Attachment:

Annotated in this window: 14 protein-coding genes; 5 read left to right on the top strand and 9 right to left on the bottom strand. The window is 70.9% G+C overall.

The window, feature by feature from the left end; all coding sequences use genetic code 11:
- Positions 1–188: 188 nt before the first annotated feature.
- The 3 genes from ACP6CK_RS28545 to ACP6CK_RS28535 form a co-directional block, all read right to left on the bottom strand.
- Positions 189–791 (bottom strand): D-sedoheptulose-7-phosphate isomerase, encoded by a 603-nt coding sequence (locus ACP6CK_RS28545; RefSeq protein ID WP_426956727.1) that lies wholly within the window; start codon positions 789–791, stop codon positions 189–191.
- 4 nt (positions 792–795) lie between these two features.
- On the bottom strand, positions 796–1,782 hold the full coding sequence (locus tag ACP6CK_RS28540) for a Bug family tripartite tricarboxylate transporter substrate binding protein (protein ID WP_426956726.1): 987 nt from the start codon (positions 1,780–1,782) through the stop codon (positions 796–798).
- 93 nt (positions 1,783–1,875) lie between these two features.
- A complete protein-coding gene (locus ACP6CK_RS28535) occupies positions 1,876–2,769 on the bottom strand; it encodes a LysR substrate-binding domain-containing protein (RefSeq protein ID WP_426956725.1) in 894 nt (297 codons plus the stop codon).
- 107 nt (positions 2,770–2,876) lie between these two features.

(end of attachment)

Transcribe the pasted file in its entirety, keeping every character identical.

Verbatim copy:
Annotated in this window: 14 protein-coding genes; 5 read left to right on the top strand and 9 right to left on the bottom strand. The window is 70.9% G+C overall.

The window, feature by feature from the left end; all coding sequences use genetic code 11:
- Positions 1–188: 188 nt before the first annotated feature.
- The 3 genes from ACP6CK_RS28545 to ACP6CK_RS28535 form a co-directional block, all read right to left on the bottom strand.
- Positions 189–791 (bottom strand): D-sedoheptulose-7-phosphate isomerase, encoded by a 603-nt coding sequence (locus ACP6CK_RS28545; RefSeq protein ID WP_426956727.1) that lies wholly within the window; start codon positions 789–791, stop codon positions 189–191.
- 4 nt (positions 792–795) lie between these two features.
- On the bottom strand, positions 796–1,782 hold the full coding sequence (locus tag ACP6CK_RS28540) for a Bug family tripartite tricarboxylate transporter substrate binding protein (protein ID WP_426956726.1): 987 nt from the start codon (positions 1,780–1,782) through the stop codon (positions 796–798).
- 93 nt (positions 1,783–1,875) lie between these two features.
- A complete protein-coding gene (locus ACP6CK_RS28535) occupies positions 1,876–2,769 on the bottom strand; it encodes a LysR substrate-binding domain-containing protein (RefSeq protein ID WP_426956725.1) in 894 nt (297 codons plus the stop codon).
- 107 nt (positions 2,770–2,876) lie between these two features.